After this miraculous coup—saving the life of the heirs to the British and Russian thrones is not insignificant—the partners reconsider. The professional security apparatus of Britain and Russia go back and forth, particularly with Barker. They don’t want him to help guard Nicholas: they do want him to be part of the increasingly fraught situation. Which is it? Barker plays it coy while tapping all his sources for information. Some informants are highly unusual, like Ho, the owner of a Chinese restaurant, but more significantly, a member of the Blue Dragon Triad.
Llewelyn visits Nicholas’s volatile mistress, prima ballerina Mathilde Kchessinska, who is very upset that Queen Victoria, is pressing Nicholas to marry. Mathilde is sure her Nicky only wants to marry her. Grand Duke Sergei Mikhailovich is assigned to watch over Mathilde, a challenging assignment. To put this in perspective consider that Prince George was in his late twenties when he married. Nicholas is five years younger so there’s a surfeit of testosterone, royalty notwithstanding. Llewelyn is blown away by the curvaceous ballerina, understanding why this woman was attractive enough to have a future tsar enchanted by her. He explains his role to the Grand Duke and the ballerina.
“I was the one who saved him during the shooting in front of Kensington Palace. He called me and my partner in to discuss some matters, including the matchmaking by Her Majesty, who is negotiating a marriage between the tsarevich and Princess Alix of Hesse, who was left behind by the late Prince Albert Victor.”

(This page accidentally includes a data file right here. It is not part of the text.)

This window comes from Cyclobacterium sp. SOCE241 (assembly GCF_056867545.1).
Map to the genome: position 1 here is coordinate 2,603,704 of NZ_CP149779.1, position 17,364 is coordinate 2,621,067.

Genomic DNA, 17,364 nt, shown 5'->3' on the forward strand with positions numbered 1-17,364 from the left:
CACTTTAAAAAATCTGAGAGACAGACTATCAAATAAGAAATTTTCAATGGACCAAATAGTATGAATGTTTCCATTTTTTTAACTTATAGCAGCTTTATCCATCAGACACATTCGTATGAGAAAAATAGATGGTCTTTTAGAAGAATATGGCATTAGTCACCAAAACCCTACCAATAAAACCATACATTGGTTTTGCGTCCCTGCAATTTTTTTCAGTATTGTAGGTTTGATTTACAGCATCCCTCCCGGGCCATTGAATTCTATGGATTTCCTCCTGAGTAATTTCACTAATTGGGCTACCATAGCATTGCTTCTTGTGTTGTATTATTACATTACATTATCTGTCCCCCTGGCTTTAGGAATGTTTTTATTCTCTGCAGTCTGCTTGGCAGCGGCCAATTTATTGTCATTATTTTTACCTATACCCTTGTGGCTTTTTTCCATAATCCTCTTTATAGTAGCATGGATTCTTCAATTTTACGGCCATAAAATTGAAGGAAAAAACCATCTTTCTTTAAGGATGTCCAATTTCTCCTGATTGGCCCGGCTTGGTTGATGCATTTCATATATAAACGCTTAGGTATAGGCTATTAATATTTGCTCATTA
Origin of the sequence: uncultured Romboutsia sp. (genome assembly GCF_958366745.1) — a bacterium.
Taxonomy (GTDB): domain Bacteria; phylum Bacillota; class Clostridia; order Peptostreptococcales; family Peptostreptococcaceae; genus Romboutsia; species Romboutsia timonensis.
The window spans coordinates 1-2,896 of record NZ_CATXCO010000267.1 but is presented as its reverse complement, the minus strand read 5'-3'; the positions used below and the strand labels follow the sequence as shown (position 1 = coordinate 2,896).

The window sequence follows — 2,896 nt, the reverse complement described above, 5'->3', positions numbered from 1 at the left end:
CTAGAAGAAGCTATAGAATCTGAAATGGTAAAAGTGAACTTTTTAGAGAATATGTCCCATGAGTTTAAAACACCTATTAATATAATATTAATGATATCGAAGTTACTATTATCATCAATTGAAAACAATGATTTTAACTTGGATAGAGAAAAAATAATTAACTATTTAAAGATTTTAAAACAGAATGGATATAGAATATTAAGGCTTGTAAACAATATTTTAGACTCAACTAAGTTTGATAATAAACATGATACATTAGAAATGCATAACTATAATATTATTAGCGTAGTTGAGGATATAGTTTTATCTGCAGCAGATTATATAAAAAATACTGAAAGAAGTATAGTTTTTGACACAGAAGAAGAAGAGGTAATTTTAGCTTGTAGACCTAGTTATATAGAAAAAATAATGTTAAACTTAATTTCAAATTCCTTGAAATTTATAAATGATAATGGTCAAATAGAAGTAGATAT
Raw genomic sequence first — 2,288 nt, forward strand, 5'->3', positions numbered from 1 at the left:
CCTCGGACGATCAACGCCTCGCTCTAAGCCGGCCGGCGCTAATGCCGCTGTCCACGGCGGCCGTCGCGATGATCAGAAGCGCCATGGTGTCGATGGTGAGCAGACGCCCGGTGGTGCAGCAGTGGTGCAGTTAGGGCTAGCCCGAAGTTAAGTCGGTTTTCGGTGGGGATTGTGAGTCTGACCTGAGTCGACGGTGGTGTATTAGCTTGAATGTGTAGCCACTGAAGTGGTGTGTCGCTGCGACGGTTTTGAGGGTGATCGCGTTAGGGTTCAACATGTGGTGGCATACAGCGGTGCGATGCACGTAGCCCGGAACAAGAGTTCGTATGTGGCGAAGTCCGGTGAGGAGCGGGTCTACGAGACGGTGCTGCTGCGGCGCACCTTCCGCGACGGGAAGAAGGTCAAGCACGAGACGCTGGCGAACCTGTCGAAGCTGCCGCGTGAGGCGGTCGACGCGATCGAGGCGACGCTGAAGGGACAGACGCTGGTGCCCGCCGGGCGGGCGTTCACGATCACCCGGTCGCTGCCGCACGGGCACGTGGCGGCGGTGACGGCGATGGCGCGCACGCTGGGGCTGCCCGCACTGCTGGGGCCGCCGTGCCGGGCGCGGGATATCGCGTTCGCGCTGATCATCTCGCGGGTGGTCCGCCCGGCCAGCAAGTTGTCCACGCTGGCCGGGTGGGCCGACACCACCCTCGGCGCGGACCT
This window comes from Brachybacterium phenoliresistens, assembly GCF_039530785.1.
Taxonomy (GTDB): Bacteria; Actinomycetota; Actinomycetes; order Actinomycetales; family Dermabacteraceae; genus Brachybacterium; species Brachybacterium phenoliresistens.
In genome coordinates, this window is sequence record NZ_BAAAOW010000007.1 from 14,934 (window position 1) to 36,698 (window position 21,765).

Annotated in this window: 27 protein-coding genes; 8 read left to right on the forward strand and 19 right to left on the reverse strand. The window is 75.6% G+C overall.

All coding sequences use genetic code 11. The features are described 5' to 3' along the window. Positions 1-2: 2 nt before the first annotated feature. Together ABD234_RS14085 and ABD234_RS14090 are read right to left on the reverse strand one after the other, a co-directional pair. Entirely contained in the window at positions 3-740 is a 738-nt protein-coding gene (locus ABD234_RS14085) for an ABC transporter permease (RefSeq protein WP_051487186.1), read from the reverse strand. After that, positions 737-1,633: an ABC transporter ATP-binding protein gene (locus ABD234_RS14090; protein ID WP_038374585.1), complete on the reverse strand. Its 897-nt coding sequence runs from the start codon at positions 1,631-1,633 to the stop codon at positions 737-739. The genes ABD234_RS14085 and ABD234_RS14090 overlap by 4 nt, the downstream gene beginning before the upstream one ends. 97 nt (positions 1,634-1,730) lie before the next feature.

The dancer’s nostrils flared. “That scarecrow isn’t going to marry my Nicky. It is a damnable lie! That harpy had better keep her pointed nose out of our business or we shall cut it off.”
“I never cared much for the princess myself,” I fibbed. In truth, I had no idea what Alix of Hesse was like. “She’s as cold as a herring and not particularly bright. Bit of a dullard, in my opinion. Certainly not as lovely as you.”
Perhaps Llewelyn is channeling a famous quotation from British prime minister Benjamin Disraeli, “Everyone likes flattery, and when you come to Royalty you should lay it on with a trowel.” Also true of royal mistresses?
The assassin, Sofia Ilyanova, is referred to as Llewelyn’s old nemesis. The struggle between the assassin and the personal inquiry agent is very personal and it makes me want to comb through the twelve earlier Barker & Llewelyn books to find out the backstory.
In a previous review of Lethal Pursuit, Angie Barry captures the appeal of a Barker and Llewelyn mystery:
Unlike most mysteries, a Barker and Llewelyn story isn’t one you necessarily want or need to unravel yourself. Thomas makes the journey itself, the unexpected detours and sudden surprises, the real reward. Sometimes it’s just nice to let a novel carry you along like a boat in a current, admiring the scenery and stellar conversation while someone else does the steering or rowing.
The tension never lets up in Dance with Death. The partners are attacked and somehow escape death. Someone does not want them to discover who is paying for the services of the assassin. Could it possibly be personal? Or perhaps some kind of mixture? The two men mingle in high society attending a royal masked ball and descending into underground grottoes as they unravel the mystery. If they are unable to stop the assassin, they will be held responsible for allowing the crime of the century to be committed. The race is on! This is my first but definitely not my last Barker & Llewelyn mystery.